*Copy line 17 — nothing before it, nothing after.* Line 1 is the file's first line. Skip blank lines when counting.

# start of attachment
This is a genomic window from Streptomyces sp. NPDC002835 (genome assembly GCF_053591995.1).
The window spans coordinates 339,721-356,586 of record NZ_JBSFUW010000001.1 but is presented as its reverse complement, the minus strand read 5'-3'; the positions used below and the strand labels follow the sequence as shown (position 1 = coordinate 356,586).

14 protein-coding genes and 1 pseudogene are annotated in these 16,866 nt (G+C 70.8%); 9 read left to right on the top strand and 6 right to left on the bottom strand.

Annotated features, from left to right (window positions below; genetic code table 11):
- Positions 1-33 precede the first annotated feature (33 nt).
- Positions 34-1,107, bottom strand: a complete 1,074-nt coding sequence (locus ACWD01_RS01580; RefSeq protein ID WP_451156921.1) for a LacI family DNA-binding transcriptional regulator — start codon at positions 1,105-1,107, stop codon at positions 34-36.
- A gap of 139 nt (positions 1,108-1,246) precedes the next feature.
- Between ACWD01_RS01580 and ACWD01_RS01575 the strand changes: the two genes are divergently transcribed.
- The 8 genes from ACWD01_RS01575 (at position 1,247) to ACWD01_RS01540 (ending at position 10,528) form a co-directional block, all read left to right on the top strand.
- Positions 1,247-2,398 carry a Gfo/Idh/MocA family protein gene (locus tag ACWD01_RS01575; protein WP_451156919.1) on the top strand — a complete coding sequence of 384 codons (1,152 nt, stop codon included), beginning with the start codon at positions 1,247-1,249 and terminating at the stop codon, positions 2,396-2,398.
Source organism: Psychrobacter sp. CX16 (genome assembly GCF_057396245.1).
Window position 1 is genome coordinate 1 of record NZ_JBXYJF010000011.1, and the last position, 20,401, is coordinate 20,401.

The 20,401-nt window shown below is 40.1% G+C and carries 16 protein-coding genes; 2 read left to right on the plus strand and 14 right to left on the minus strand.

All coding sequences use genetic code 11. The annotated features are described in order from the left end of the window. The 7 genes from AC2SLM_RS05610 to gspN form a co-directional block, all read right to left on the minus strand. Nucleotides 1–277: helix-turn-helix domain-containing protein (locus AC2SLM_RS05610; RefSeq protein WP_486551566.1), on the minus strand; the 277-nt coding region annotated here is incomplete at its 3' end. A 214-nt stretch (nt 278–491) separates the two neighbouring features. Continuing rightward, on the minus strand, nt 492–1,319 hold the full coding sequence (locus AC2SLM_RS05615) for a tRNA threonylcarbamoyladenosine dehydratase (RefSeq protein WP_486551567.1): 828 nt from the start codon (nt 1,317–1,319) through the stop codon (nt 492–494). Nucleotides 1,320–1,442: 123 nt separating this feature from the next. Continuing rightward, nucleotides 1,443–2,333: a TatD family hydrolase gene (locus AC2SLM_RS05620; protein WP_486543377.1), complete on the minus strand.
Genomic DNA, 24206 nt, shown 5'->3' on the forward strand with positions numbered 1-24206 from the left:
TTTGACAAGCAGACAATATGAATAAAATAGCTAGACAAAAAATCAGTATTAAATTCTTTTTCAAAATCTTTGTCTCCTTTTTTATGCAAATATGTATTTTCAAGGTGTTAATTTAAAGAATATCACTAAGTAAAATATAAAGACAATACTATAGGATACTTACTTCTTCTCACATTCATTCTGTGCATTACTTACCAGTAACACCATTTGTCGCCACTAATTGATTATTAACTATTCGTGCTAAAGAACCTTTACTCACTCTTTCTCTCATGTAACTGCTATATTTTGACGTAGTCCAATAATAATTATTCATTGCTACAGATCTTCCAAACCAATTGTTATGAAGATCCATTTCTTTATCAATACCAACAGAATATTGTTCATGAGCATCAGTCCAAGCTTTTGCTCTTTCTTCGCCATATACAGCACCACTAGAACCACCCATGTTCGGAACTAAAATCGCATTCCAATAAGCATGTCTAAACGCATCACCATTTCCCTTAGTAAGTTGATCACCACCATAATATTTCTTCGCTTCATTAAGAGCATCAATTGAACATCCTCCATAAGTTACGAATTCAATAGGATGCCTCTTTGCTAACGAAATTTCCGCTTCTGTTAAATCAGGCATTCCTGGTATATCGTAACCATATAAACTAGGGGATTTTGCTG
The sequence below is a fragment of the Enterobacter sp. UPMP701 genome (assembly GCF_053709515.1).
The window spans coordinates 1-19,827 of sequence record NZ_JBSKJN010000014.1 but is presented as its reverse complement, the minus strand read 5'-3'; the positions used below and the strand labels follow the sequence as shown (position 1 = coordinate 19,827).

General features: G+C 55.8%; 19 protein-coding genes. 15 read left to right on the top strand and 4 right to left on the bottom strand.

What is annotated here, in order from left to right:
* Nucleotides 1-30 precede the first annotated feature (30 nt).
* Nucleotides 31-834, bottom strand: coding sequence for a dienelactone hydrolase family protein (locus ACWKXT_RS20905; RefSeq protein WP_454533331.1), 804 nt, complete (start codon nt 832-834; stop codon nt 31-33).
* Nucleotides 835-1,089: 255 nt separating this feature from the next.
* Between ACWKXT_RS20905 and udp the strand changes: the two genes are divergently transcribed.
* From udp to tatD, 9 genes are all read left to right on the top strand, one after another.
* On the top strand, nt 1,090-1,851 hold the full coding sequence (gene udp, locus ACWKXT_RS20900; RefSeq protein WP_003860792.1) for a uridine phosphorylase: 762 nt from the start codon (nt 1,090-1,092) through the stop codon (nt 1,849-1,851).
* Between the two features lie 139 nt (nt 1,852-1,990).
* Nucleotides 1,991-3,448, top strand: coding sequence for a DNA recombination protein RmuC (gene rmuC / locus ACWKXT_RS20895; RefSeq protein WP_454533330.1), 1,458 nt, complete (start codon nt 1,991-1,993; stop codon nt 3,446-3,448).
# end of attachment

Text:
The sequence below is a fragment of the Enterobacter sp. UPMP701 genome (assembly GCF_053709515.1).